The other game changer is … the public finances.  Whilst we lament its poor financial health, Government has by a mere wave of its Covid-19 Act wand plucked Rs 60bn from BOM’s magic money tree. And by legislating for the removal of its debt ceiling, Government has given itself room to borrow further which it will most probably do with renewed appetite. So, sailing closer to the wind is suddenly within Government’s realms as:

  • Government is suddenly flush with cash and has ample artificial headspace;
  • As fiscal responsibility has never been this Government’s forte, the small matter of debt servicing can well be left to future generations;
  • Criticism of the actions of Government, the knight in shining armour, is likely to be muted;
  • The IMF may probably take a more lenient view of public finance management in these troubled times; and
  • Public expectation is fairly low based on the perceived lack of room for manoeuvre.

Whilst Mauritians bear the brunt of Corona, the pandemic seems to have been a boon for Government as it has swept our existing woes under the Corona carpet to cover its tracks. At the same time, Government has slipped through additional debt through unorthodox legislation and will rake in additional VAT revenue as consumers pay more for their goods.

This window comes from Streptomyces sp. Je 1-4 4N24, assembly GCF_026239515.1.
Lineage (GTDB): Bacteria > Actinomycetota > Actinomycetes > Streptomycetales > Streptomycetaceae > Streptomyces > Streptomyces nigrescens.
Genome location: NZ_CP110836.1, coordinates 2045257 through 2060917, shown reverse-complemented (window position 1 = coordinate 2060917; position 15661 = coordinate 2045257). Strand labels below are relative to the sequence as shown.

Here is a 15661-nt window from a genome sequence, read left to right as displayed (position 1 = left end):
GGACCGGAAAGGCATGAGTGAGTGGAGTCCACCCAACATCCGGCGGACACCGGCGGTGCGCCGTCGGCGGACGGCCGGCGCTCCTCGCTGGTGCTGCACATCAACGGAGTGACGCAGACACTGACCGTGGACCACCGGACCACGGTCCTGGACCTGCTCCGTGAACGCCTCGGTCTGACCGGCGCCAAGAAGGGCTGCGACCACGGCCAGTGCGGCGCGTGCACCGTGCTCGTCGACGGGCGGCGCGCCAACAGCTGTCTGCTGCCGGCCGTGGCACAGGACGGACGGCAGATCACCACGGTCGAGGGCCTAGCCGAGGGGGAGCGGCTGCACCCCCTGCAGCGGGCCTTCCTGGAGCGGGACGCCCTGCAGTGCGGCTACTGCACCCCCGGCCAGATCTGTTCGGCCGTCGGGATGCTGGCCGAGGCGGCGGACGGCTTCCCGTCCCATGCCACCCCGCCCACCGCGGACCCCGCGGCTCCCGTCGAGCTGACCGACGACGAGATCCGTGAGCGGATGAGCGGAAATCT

Let us therefore not be surprised if we were to see both Santa Claus and Scrooge next week, taking with one hand but dishing out goodies with the other one. Way more tantalising than the additional duty-free booze or the deserved bonus to the front liners in the public and private sectors. Let us therefore keep an eye on the recurrent expenditure figures to see whether it has gone overboard.

Setting sail on a new journey

On the other hand Government may well set sail on a new journey based on  the much vaunted new normal and the opportunity to remove the brake stoppers on our progress.

Why will it be different this time, I hear you say. Whilst its crowding out role is often bemoaned, in this sea change, Government is the white knight. With almost everyone in desperate need for cash, the only  stakeholder with any meaningful firepower is Government as the banks have their own challenges.

As the uncontested captain at this juncture, Government is in the driving seat and can move away from the fixation of conservatism which rejects any thinking deemed to be too adventurous. Not only should it ensure a fairer burden sharing  during the crisis but Government should seize this opportunity to break the glass ceilings, widen the circle of opportunities focusing on the collective well-being of all its citizens.     

This hardly means rejecting higher reward for hard work or risk-taking. New Zealand, by no mean a goulag, achieves this by  putting the wellbeing of its citizens ahead of its GDP. Less obsessed by quantitative growth, it is more focused on ensuring that its citizens live lives of quality, purpose, balance and meaning by focusing on its five priorities. Whilst being unashamedly idealistic and progressive, this is hardly a leap in the dark.

Captain’s table menu